What’s up, peeps? It’s always great to chat about the 76ers.
There’s a lot to talk about, from James Harden opting out so the Sixers could sign PJ Tucker in free agency to Paul Reed and Isaiah Joe standing out for the Summer Sixers.
The team will head to training camp in late September determined to win the 2023 NBA title. However, they’ll have to contend with the Boston Celtics, Milwaukee Bucks and Miami Heat among others just to get out of the Eastern Conference.
But the Sixers added much-needed toughness with the additions of Tucker, Danuel House and De’Anthony Melton, who should all help them compete against the conference’s elite squads. The question is, can they add another piece, someone capable of replacing the championship pedigree than Danny Green provided?
I’m sure we’ll talk more about those storylines heading into the season. For now, let’s get this mailbag started.
Answer: Thanks for the solid question, Doc. Let me just say that I wouldn’t be surprised if the Sixers made another big roster move before the start of the season. If it doesn’t happen then, I expect Daryl Morey, the team president of basketball operations, to make a move before the February trade deadline.
It’s no secret that Morey wants to acquire swingman Eric Gordon from the Houston Rockets via a three-team trade. I think we could get a better idea of what a third team would be willing to offer after Kevin Durant’s trade request from the Brooklyn Nets is settled. One has to assume that most potential trade partners want to keep assets in place until they have a clearer picture of what the Nets will do with Durant. The same can be said about the Utah Jazz, who are open to trading Donovan Mitchell.
But I wouldn’t be surprised if the Sixers make another move at some point this season.
» READ MORE: Sources: Sixers trying to orchestrate three-team deal that would land Eric Gordon, ship Matisse Thybulle
Question: How much do you think the rest of the league values Tobias Harris? He’s basically a third-fourth option for the Sixers. Does the rest of the league think he can be a second fiddle like the Detroit Pistons/Los Angeles Clippers days? Or does the rest of the league think he’s a fourth option? — @CraigWarringto8
Answer: Thanks for the question, Craig. I think the answer depends on the team. Harris could go to the Thunder and Pistons or any other young team, play-in tourney squad or lottery team and be a first or second option. He would probably put up solid numbers and have a great chance to make the All-Star team. However, I think he’s viewed more as a third or fourth option on a championship caliber team. That’s not a knock on him. It’s just what it is. Take the Golden State Warriors for example. He wouldn’t supplant Steph Curry or Klay Thompson as one of the top two options. The same could be said about the Bucks’ Giannis Antetokounmpo or Khris Middleton.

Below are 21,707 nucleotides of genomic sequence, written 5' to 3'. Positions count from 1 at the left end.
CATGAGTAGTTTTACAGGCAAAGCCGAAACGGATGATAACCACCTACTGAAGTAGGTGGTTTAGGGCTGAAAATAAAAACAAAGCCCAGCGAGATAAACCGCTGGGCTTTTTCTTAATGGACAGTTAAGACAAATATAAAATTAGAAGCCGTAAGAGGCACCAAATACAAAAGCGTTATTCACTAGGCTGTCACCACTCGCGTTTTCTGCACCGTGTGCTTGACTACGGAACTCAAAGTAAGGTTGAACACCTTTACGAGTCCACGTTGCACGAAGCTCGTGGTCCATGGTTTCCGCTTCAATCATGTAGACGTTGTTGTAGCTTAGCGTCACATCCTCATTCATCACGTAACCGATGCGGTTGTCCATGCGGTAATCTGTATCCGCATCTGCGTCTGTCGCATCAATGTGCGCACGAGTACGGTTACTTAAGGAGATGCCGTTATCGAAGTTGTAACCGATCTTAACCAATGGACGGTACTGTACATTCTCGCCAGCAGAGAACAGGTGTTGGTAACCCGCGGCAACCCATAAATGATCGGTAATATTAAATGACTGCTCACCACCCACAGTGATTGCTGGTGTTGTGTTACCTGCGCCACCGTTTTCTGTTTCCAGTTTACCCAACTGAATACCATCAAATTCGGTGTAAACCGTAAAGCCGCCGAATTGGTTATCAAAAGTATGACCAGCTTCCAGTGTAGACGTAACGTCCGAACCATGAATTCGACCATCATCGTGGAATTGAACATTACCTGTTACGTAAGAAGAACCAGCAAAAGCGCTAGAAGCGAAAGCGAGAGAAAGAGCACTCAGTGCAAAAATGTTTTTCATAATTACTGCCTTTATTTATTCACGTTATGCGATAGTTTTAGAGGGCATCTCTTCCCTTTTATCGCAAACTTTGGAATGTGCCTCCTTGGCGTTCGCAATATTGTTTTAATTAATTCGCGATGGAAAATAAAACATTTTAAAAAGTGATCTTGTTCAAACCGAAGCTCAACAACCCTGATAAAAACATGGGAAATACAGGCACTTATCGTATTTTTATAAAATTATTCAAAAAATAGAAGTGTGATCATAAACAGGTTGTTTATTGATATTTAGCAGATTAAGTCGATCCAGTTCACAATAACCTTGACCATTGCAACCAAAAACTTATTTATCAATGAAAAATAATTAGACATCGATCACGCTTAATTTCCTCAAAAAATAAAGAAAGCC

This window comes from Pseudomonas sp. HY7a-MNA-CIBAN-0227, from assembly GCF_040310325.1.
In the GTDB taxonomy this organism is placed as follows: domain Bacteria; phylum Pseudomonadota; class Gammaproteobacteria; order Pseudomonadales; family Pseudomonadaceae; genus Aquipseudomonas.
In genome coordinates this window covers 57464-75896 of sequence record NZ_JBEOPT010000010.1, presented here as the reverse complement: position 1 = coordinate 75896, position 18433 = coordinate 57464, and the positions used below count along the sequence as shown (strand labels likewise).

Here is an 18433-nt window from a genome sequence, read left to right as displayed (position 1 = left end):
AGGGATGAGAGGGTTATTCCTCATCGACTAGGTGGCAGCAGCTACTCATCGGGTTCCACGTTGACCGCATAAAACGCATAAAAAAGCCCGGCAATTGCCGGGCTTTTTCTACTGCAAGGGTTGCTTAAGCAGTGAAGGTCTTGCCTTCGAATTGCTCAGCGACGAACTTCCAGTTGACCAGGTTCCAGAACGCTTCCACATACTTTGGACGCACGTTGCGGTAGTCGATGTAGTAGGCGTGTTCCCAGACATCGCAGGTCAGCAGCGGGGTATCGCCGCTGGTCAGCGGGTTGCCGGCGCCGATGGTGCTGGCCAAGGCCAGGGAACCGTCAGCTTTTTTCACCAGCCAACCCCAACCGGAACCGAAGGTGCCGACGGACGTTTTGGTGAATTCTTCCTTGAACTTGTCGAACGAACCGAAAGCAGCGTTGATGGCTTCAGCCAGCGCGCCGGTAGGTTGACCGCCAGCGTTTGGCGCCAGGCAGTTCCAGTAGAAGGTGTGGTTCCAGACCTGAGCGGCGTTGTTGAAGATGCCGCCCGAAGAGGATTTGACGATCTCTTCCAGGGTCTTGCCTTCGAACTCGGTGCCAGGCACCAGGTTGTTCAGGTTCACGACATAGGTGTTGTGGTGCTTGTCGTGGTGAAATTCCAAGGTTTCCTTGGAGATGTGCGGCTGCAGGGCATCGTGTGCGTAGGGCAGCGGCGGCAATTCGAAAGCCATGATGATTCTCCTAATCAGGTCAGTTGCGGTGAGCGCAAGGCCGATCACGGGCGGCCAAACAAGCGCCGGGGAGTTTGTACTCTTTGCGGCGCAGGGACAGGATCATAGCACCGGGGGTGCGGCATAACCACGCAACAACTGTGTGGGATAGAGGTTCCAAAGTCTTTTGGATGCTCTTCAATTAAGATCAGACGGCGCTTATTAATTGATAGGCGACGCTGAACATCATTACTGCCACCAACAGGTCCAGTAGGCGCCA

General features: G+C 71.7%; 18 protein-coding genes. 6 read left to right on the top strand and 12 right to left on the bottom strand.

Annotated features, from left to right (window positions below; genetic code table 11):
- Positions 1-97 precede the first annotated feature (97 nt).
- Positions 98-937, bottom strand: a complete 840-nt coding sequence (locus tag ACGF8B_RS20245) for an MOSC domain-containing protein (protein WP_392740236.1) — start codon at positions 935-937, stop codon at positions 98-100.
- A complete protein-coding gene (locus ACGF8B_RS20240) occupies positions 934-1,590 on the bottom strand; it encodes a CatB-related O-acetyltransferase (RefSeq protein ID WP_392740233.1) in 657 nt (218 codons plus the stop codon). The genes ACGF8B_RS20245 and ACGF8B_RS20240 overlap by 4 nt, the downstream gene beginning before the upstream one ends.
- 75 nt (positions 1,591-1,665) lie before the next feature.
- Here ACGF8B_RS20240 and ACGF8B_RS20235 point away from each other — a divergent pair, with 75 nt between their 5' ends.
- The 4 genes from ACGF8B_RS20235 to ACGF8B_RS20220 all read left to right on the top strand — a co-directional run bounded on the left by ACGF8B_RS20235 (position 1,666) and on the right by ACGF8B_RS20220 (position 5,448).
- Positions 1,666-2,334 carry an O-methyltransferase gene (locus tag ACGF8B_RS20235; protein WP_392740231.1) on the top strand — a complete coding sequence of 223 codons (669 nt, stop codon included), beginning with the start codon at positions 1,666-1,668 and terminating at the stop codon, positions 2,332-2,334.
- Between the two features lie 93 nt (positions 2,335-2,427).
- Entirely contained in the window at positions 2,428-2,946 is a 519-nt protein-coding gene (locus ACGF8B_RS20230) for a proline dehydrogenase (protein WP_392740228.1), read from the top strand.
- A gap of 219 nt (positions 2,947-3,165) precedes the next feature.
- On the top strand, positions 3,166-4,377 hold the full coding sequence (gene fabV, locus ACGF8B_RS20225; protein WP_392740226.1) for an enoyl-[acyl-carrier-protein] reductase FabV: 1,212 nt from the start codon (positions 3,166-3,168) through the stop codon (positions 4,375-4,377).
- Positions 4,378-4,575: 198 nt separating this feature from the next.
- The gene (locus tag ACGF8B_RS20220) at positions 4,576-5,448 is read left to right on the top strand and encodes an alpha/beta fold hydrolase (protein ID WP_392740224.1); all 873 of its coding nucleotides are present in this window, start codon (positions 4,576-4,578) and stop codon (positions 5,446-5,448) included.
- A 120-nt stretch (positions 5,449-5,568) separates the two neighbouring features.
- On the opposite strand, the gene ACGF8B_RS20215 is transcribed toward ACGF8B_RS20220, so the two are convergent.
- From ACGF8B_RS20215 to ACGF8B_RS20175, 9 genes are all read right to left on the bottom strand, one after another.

Yet, he was the man on less star-studded teams in Detroit and the Clippers, and had a hand in those teams playoff pushes.
When you look back at his 2 ½ seasons in Detroit, the Pistons made one postseason appearance. As the East’s eighth seed, they were swept by the top-seeded Miami Heat in 2016. He then spent parts of two seasons with the Clippers before being traded to the Sixers on Feb. 6, 2019. Los Angeles had a 30-25 record at the time he was traded. The Clippers went on to finish with a 48-34 record and the eighth seed in the Western Conference.
Question: How will the Philadelphia Rockets (in their current form) possibly be able to overtake the Celtics or Bucks? — @Everyman691
Answer: What’s up, Everyman? Ouch on the Philadelphia Rockets moniker. But on a serious note, I think the ingredients to beating those teams are simple. Joel Embiid must stay healthy and continue to play at an elite level while Harden has to show a better version of himself than he did last season to overtake the Celtics or Bucks.
» READ MORE: Sixers will be tougher with new additions, but they need more
Embiid has to play at an elite level and be 100% health wise or close to it during the postseason. Meanwhile, Harden must be the second scoring option to Embiid and the closer he was expected to be when the Sixers acquired him in the Feb. 10 trade from the Nets. If not, the Sixers will have a tough time overtaking Boston and Milwaukee, two teams that also improved in free agency.
Answer: Thanks for the question, Raymond. The starting lineup and rotation will ultimately be decided based on performance. However, the obvious picks as the projected starting lineup are Harris, Tucker, Embiid, Maxey and Harden. Tucker will draw the tougher forward defensive assignment over Harris.
In regards to the rotation, I would have to say Melton, House, Matisse Thybulle, Georges Niang, Reed and Shake Milton, in no particular order, will be the players off the bench.
Answer: Thanks for the question, Tracey. The Sixers need to trust that he’ll come back with a shot. Thybulle has been putting in work this summer and has shown improvement on his jumper. It’s premature to give up on him. As a two-time All-Defensive second-team selection, he’s one of the league’s best defenders.
This is the first summer that he’s been able to focus on his offensive game. Once he gets his shot together, Thybulle will become one of the NBA’s best three-and-D players. The Sixers could regret trading him.
Answer: Hello, Alyssa. I’m not going to say this move is necessary, but I think the Sixers would part ways with coach Doc Rivers if they suffer another second-round exit. I think that would be the first move. Right now, they’ve added toughness in free agency and via a trade. Harden is taking a pay cut to clear up cap space. Embiid is one of the top five players in the league. So Rivers would be the fall guy if the Sixers don’t get out of the second round.
After that, the Sixers may also look to make some changes in the front office and more alterations to the roster.